The Department of Public Enterprises and South African Airway’s (SAA’s) business rescue practitioners (BRPs) have agreed to give labour an extension to accepting severance packages until May 1.
Creditors and unions were told by the BRPs Les Matuson and Siviwe Dongwana that a structured winding down of the business was dependent on the conclusion of retrenchments by April 24, failing which, the company would go into liquidation.
Unions and non-unionised employees where presented with a termination-of-employment agreement on April 17, after the state refused to extend further funding or provide guarantees against foreign lending in order to sustain the rescue process.
With no revenue from flights due to the lockdown, the BRPs said the company did not have enough money to cover a significant portion of due salaries beyond April. Matuson and Dongwana said the only way to salvage parts of the business and develop and publish a new business plan was dependent on retrenchments being concluded.
Severance packages would be funded from the sale of select assets which would take six or 24 months.
The BRPs and employees moved the initial deadline to 12pm on Saturday.
A letter sent to organised labour by Public Enterprises Minister Pravin Gordhan on April 25 states that a moratorium has been placed on the retrenchment of employees and employees are no longer obliged to sign the collective agreement.
This document explains how employee claims would be treated under a structured wind-down process or liquidation.
The letter made no mention of funding but the idea of a new revitalised airline coming out of the rescue process is gaining momentum.
Government’s commitment to this was first mentioned after an inter-ministerial committee on SAA made up of chair Pravin Gordhan, Labour Minister Thulas Nxesi and Tourism Minister Mmamoloko Kubayi-Ngubane met with labour to talk about the mass retrenchments proposed at SAA.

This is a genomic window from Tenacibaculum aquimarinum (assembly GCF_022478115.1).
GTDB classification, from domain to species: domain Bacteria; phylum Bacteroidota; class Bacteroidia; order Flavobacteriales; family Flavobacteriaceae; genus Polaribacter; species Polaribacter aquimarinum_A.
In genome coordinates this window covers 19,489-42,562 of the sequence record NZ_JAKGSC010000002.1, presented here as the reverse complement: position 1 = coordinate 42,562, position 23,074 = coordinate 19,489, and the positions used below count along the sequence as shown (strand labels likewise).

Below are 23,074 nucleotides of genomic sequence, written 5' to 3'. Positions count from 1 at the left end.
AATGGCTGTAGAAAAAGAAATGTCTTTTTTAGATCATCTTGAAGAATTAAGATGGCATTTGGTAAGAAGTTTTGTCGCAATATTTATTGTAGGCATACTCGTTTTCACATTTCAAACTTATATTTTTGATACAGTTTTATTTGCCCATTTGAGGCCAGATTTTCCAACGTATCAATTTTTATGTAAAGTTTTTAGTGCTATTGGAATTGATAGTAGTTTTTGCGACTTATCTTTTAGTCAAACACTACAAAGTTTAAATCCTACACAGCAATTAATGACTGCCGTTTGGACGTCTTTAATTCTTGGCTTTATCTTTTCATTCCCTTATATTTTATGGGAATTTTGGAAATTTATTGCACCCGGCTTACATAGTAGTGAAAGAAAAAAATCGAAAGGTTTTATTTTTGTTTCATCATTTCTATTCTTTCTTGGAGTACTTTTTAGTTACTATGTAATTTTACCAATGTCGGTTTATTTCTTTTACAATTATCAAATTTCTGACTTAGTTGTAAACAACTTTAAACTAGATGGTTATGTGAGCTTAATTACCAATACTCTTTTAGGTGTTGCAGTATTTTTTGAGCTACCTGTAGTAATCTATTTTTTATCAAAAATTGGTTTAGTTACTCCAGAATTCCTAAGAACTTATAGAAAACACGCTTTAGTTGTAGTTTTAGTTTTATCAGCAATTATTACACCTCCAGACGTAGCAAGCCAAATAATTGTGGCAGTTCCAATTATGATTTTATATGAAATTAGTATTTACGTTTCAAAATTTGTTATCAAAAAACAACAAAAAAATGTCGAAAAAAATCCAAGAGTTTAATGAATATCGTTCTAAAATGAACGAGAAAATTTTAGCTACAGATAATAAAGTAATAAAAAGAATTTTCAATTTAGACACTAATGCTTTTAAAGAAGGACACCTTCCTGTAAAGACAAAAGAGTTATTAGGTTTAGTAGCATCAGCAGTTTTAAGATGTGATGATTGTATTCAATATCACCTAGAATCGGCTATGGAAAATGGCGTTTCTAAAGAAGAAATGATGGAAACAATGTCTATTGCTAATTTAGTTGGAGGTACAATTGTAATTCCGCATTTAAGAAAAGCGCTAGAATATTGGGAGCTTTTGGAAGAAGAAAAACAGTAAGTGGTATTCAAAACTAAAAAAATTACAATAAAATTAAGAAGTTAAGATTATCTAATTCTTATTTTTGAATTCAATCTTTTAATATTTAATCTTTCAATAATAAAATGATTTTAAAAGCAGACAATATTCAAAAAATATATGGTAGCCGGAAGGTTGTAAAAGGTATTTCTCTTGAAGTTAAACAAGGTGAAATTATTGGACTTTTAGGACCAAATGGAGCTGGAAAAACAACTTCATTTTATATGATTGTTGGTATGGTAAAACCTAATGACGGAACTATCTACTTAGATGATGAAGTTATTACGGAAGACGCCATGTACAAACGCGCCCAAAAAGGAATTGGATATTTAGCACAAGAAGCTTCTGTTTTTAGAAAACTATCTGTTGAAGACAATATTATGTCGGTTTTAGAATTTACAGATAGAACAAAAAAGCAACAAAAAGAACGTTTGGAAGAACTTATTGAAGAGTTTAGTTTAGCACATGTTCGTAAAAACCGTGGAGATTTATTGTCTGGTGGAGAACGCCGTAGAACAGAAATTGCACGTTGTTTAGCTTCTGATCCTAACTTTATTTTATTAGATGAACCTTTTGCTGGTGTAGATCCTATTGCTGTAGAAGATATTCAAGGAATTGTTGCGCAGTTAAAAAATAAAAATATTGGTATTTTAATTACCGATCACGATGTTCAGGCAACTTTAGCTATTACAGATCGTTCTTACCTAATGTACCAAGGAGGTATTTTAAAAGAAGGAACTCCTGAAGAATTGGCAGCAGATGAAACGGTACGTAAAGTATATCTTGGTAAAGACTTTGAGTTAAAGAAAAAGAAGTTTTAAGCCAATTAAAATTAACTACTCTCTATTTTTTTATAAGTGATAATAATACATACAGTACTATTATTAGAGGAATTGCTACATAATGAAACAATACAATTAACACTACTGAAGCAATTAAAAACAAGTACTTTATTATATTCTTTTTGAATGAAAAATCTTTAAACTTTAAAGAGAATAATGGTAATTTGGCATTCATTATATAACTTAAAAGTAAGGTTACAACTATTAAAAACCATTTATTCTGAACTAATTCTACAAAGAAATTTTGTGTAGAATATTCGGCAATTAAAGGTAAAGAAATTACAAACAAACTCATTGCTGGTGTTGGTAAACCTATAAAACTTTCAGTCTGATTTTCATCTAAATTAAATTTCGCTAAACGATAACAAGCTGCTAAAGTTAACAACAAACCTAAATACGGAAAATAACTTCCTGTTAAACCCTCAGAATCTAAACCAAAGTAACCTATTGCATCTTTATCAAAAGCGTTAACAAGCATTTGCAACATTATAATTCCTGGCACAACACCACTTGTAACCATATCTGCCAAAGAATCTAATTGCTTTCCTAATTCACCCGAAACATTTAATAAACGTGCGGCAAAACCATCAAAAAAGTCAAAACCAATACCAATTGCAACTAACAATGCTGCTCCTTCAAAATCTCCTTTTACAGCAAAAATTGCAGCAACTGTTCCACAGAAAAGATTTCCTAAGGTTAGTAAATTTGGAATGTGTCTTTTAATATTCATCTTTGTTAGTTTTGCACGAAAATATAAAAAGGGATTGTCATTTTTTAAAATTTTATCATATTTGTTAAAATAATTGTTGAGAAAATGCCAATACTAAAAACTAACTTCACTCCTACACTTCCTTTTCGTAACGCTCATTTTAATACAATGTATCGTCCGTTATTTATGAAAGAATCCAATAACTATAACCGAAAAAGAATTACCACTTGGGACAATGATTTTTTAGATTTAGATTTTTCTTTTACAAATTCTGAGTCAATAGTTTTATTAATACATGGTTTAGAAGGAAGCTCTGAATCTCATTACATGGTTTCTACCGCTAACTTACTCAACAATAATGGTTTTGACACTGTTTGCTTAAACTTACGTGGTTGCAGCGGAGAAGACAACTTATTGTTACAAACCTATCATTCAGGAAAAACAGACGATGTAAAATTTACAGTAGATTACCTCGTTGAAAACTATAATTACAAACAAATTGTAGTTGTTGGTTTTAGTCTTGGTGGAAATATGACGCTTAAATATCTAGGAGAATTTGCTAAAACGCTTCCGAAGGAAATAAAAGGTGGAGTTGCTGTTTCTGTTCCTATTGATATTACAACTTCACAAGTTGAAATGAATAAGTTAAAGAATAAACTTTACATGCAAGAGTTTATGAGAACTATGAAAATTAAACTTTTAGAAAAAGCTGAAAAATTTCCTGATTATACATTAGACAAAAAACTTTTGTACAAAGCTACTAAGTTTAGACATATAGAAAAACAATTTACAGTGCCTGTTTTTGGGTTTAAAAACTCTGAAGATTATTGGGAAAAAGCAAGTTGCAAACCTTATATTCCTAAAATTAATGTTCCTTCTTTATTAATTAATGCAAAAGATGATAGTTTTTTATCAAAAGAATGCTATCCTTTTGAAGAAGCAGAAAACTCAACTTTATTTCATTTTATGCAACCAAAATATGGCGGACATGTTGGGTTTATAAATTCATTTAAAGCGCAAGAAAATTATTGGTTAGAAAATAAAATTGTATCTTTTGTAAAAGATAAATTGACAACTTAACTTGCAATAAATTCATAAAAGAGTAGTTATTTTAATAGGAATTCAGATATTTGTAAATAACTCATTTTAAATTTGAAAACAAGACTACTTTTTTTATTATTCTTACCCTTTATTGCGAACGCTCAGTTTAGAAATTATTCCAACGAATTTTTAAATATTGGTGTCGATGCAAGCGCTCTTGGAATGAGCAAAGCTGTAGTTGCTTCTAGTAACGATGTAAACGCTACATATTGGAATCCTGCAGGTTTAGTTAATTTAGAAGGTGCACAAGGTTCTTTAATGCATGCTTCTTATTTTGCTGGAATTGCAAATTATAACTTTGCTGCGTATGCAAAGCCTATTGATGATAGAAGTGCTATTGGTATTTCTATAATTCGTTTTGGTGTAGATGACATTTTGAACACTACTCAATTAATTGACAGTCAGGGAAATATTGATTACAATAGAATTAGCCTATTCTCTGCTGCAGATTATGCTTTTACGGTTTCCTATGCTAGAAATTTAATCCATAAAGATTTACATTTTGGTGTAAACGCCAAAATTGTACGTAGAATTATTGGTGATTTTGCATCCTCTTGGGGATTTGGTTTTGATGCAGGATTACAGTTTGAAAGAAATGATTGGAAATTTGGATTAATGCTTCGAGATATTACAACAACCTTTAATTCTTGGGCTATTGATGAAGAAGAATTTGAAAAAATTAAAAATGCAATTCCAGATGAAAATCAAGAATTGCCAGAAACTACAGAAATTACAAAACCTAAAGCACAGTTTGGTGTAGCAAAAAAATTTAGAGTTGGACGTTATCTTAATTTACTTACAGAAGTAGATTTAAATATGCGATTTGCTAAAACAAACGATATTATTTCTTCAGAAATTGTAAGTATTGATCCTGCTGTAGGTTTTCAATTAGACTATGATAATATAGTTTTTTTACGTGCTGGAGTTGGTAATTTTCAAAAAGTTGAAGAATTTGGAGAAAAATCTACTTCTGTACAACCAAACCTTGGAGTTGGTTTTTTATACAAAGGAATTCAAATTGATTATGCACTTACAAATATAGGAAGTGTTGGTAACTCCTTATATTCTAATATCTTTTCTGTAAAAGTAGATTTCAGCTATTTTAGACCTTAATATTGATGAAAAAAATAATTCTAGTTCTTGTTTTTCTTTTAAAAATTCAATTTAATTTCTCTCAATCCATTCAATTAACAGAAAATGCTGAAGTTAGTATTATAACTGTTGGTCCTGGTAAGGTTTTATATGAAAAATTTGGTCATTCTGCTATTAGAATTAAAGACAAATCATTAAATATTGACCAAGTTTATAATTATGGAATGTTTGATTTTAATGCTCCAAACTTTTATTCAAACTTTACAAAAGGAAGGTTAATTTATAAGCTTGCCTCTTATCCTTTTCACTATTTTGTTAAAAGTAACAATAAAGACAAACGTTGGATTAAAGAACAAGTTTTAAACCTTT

On Friday the idea resurfaced during Finance Minister Tito Mboweni’s briefing on government’s R500 billion support package for an economy ravaged by Covid-19.
Speaking on what the future of the economy will look like Mboweni supported this notion of “starting a new airline altogether from the ashes of [SAA]”.
Following a meeting with organised labour and senior government officials on Saturday morning, Minister Gordhan said that parties had agreed to finalise a “leadership compact”.
This compact commits the department and unions to work together towards a “national asset which is internationally competitive, viable sustainable and profitable,” said Gordhan in a statement.
“The leadership recognises the enormity of the challenge but are unequivocally committed to saving SAA and shining the torch to a new world post Covid-19 in which SAA is a key catalyst for investment and job creation.”
In a statement, the National Transport Movement (NTM) said the BRPs would be meeting the minister on Sunday to speak about the risks that come with delaying the rescue process without any funding.
The DPE will also meet with individual labour representatives to hear their submissions for possible incorporation in the final business rescue plan over the coming week. This will be followed by the BRPs with a rescue plan framework which will inform the final plan.
“It must be noted that the minister reiterated that SAA is bloated, and that job losses were inevitable but it is upon the entire leadership of SAA in their respective levels and formations to mitigate and minimise job losses,” said NTM president Mashudu Rapheta said.
Brought to you by Moneyweb